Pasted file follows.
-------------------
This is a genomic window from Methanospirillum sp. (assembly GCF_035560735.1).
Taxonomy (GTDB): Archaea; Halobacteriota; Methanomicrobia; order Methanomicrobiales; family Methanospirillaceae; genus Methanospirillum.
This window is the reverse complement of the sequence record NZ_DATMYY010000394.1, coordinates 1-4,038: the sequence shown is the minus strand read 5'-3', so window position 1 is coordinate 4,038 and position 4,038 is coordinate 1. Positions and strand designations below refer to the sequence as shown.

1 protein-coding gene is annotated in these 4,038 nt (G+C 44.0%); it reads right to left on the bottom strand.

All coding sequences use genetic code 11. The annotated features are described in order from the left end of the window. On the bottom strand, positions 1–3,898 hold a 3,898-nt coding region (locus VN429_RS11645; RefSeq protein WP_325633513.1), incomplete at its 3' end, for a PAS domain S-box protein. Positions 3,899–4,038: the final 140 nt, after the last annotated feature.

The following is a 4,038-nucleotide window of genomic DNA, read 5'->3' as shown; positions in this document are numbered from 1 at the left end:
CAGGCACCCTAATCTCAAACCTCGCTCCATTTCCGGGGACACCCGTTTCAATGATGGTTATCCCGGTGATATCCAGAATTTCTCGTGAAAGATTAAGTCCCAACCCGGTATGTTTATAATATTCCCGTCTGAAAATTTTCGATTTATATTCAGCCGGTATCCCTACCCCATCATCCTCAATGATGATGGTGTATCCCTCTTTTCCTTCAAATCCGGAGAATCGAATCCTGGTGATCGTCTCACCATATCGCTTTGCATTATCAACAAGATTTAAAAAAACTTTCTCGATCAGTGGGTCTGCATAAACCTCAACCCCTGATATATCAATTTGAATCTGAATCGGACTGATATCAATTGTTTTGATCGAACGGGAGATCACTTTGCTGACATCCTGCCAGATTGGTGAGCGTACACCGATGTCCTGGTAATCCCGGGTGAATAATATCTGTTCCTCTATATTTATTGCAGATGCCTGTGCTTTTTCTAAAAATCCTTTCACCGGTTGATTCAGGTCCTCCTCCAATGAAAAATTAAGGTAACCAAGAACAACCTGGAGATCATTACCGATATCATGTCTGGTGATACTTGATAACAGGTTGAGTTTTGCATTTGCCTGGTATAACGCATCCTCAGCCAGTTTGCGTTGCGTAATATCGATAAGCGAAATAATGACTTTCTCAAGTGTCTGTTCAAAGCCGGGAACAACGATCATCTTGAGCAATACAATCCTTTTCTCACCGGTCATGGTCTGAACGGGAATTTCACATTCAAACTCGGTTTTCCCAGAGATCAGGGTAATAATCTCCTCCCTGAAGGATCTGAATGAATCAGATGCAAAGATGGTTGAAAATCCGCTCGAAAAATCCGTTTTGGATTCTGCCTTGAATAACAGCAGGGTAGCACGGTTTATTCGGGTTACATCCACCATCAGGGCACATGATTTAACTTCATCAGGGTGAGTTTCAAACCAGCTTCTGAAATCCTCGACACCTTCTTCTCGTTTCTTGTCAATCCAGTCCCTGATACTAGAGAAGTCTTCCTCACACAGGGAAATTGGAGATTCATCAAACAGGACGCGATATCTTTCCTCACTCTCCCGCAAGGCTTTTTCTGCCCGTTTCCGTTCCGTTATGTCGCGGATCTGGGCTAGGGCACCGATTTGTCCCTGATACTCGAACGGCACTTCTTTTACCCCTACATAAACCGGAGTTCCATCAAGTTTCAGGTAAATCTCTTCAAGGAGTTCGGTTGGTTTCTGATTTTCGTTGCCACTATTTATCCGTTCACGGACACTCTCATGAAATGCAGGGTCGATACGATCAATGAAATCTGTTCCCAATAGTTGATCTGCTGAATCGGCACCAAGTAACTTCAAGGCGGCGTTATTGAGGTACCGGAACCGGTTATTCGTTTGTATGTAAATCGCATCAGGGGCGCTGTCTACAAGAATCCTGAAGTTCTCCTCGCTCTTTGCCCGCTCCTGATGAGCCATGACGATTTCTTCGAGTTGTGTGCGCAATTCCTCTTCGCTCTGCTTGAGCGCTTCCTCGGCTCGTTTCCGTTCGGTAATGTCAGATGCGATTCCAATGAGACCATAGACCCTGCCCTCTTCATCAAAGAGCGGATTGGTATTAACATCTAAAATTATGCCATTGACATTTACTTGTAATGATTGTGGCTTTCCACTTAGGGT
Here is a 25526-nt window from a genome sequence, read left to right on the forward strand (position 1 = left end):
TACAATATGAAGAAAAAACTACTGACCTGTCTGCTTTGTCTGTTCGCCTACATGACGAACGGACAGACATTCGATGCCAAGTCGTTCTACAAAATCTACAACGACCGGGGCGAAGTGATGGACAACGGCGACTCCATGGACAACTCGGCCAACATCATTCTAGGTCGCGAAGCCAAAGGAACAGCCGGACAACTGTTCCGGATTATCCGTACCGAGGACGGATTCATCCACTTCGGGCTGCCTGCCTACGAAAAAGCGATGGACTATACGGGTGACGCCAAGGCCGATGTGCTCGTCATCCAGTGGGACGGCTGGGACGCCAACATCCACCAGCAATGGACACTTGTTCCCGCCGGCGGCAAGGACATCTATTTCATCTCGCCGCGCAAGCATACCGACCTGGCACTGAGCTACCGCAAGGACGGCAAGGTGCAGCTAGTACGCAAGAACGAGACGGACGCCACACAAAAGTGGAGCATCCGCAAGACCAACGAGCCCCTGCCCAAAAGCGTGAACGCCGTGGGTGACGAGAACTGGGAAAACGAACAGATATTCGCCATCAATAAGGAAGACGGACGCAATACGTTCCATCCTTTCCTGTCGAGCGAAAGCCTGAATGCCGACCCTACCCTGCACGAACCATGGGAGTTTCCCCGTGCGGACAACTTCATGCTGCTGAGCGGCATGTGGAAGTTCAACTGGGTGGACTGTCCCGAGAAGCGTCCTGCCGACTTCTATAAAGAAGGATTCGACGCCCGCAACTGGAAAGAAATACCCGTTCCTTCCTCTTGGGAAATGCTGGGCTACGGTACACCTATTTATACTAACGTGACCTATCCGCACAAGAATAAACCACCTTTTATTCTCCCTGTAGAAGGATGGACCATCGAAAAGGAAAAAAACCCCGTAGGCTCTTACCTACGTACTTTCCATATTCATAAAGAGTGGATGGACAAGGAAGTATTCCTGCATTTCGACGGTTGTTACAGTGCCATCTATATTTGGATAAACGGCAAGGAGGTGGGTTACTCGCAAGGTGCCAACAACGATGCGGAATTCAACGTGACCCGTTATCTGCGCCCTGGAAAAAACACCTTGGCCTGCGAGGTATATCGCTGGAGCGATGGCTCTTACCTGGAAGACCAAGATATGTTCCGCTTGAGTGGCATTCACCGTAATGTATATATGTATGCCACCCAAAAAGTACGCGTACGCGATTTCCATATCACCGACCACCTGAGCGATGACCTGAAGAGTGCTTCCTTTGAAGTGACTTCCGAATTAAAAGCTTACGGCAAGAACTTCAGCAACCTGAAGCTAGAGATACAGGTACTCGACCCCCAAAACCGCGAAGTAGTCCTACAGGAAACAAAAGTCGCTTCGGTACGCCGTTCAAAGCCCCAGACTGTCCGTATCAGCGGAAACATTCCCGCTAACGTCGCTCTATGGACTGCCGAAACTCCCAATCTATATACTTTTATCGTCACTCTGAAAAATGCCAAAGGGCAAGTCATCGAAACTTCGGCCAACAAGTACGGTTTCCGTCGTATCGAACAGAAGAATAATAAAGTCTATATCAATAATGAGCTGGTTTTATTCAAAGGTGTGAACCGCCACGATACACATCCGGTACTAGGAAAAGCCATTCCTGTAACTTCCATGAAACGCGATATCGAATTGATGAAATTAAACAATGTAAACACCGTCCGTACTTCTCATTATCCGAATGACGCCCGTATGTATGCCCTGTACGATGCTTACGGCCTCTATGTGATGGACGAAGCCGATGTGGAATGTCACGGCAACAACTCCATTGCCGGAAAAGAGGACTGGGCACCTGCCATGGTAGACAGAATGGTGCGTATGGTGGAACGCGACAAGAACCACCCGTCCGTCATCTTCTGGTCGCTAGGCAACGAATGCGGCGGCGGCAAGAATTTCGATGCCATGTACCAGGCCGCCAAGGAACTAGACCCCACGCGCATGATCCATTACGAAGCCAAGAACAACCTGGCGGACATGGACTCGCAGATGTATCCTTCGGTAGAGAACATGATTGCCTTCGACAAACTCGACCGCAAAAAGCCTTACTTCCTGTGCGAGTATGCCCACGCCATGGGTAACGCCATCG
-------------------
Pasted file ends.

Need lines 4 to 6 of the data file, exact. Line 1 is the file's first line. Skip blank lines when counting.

1 protein-coding gene is annotated in these 4,038 nt (G+C 44.0%); it reads right to left on the bottom strand.

All coding sequences use genetic code 11. The annotated features are described in order from the left end of the window. On the bottom strand, positions 1–3,898 hold a 3,898-nt coding region (locus VN429_RS11645; RefSeq protein WP_325633513.1), incomplete at its 3' end, for a PAS domain S-box protein. Positions 3,899–4,038: the final 140 nt, after the last annotated feature.

The following is a 4,038-nucleotide window of genomic DNA, read 5'->3' as shown; positions in this document are numbered from 1 at the left end: